The City, Mayor and Protesters Have Forgotten What ACCT is — And That’s Important

In an article about the protest today a sentence in the Mayor’s statement stood out to us:

Finally, we added $100,000 for ACCT’s operating budget in FY20, which is still awaiting final approval from City Council. 

Now, we need to ask you: when did ACCT become a department of the City of Philadelphia?

ACCT is not a city department. It is a “Pennsylvania Nonprofit Corporation” according to its bylaws. It has a contract with the city. It’s even listed on the City’s website as a contracted entity.

ACCT Contract

But if ACCT was truly a nonprofit corporation that the city contracted, the mayor SHOULD have stated that fact. He should have made a statement that says that there is a signed contract with ACCT for these services.

But he didn’t. He talked about the City’s operating budget still awaiting approval.

So ACCT is a city entity. That would make the employees City employees and give them the same benefits, pay rates and pensions as all other city employees. And when ACCT runs out of money, the City would need to either give them more money or shut it down. After all, when the sanitation department runs out of money, they don’t stop picking up trash. They don’t have a gala to raise money so they continue to pick up trash. They aren’t putting up gofundme campaigns for new tires on the trash trucks.

Because the City cares more about its trash than the animals. And because they are NOT a city department.

They are an independent corporation that the City contracts. And as such, they should be able to negotiate the terms of said contract. After all, a contract is defined as a “voluntary, deliberate, and legally binding agreement between two or more competent parties.”

But ACCT doesn’t have a voluntary contract. The City dictates the terms of the contract and the amount they will pay for these services. And even if there was the suggestion of negotiating the contract, we need to remember that the head of the board is a City employee.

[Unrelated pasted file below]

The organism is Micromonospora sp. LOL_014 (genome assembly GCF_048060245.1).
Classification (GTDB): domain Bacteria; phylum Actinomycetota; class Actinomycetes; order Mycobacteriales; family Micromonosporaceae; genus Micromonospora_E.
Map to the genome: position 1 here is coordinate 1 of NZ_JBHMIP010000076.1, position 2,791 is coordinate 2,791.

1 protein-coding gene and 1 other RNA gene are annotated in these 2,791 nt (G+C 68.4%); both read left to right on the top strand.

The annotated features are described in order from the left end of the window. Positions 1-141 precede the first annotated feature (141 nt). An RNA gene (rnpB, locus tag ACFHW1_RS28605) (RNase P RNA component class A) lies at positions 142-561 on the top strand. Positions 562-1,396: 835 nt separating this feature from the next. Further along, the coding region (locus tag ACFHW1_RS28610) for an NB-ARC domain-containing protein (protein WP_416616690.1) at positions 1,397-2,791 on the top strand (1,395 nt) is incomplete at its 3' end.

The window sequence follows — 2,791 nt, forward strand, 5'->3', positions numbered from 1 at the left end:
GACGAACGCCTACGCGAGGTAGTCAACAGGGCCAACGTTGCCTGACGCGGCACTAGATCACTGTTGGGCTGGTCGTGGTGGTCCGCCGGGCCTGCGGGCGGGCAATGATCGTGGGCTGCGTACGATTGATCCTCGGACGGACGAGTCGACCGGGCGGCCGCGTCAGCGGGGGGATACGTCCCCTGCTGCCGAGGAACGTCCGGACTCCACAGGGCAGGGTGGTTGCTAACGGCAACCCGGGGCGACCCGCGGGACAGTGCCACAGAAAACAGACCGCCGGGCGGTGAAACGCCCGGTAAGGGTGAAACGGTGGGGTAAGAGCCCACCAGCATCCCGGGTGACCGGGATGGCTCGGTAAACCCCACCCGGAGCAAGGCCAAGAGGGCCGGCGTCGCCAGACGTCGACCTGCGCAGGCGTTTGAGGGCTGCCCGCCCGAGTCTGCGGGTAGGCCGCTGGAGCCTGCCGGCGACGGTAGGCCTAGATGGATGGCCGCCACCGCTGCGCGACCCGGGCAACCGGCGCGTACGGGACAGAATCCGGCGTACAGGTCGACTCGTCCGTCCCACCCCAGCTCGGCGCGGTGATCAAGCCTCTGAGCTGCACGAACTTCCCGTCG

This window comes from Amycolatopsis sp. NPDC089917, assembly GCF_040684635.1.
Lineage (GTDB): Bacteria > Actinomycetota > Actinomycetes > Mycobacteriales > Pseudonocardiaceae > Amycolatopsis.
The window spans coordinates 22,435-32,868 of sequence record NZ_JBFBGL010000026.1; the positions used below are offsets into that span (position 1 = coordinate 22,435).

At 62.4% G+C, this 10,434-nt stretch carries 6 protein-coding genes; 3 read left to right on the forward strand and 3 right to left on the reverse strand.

So the City negotiates with itself. And ACCT is caught in the crossfire.

And let’s talk about why the head of the board is a city employee. It’s not required or even stated in the by-laws. The by-laws state, “The Mayor shall appoint the Chair of the Corporation. The Chair shall serve for a term of two years and serve until his/her successor is appointed and qualified.”

So it’s not required. The mayor could appoint anyone else to be the chair. And we need to talk about why the mayor has any say in a nonprofit corporation that is NOT part of the city is beyond us. But the bylaws can be changed. How?

The Board of Directors, by a vote of a majority of those present at a meeting at which a quorum is present, shall have the power to make, alter, amend or repeal these By-Laws in a manner not inconsistent with the Articles of Incorporation or with the law.

So the Board has the power to change the bylaws.

It all boils down to this:

Is ACCT part of the City of Philadelphia or not? If it is, then it should have the same rights and privileges as the other departments. If it is not, then it should be able to reject the City’s contract (like PSPCA did once upon a time) and renegotiate. 

It’s time the City makes a choice.  



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